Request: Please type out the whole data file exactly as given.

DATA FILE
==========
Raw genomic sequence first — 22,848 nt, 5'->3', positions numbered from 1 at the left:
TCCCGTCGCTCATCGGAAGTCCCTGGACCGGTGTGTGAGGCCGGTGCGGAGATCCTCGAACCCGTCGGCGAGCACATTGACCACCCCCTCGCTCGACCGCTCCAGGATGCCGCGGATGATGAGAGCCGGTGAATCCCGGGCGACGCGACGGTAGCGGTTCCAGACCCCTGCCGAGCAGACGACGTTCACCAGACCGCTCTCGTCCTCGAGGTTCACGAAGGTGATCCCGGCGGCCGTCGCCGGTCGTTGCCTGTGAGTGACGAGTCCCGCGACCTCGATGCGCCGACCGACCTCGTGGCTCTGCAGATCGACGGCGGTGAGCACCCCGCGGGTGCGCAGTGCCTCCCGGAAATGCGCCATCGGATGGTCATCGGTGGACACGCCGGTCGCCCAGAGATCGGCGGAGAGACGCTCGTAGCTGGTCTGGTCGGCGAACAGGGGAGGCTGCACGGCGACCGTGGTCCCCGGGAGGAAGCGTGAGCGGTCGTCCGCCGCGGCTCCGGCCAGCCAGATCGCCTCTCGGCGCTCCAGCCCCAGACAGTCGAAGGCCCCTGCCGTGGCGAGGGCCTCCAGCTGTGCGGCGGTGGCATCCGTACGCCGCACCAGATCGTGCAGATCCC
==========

Raw genomic sequence first — 22,848 nt, 5'->3', positions numbered from 1 at the left:
TCCCGTCGCTCATCGGAAGTCCCTGGACCGGTGTGTGAGGCCGGTGCGGAGATCCTCGAACCCGTCGGCGAGCACATTGACCACCCCCTCGCTCGACCGCTCCAGGATGCCGCGGATGATGAGAGCCGGTGAATCCCGGGCGACGCGACGGTAGCGGTTCCAGACCCCTGCCGAGCAGACGACGTTCACCAGACCGCTCTCGTCCTCGAGGTTCACGAAGGTGATCCCGGCGGCCGTCGCCGGTCGTTGCCTGTGAGTGACGAGTCCCGCGACCTCGATGCGCCGACCGACCTCGTGGCTCTGCAGATCGACGGCGGTGAGCACCCCGCGGGTGCGCAGTGCCTCCCGGAAATGCGCCATCGGATGGTCATCGGTGGACACGCCGGTCGCCCAGAGATCGGCGGAGAGACGCTCGTAGCTGGTCTGGTCGGCGAACAGGGGAGGCTGCACGGCGACCGTGGTCCCCGGGAGGAAGCGTGAGCGGTCGTCCGCCGCGGCTCCGGCCAGCCAGATCGCCTCTCGGCGCTCCAGCCCCAGACAGTCGAAGGCCCCTGCCGTGGCGAGGGCCTCCAGCTGTGCGGCGGTGGCATCCGTACGCCGCACCAGATCGTGCAGATCCC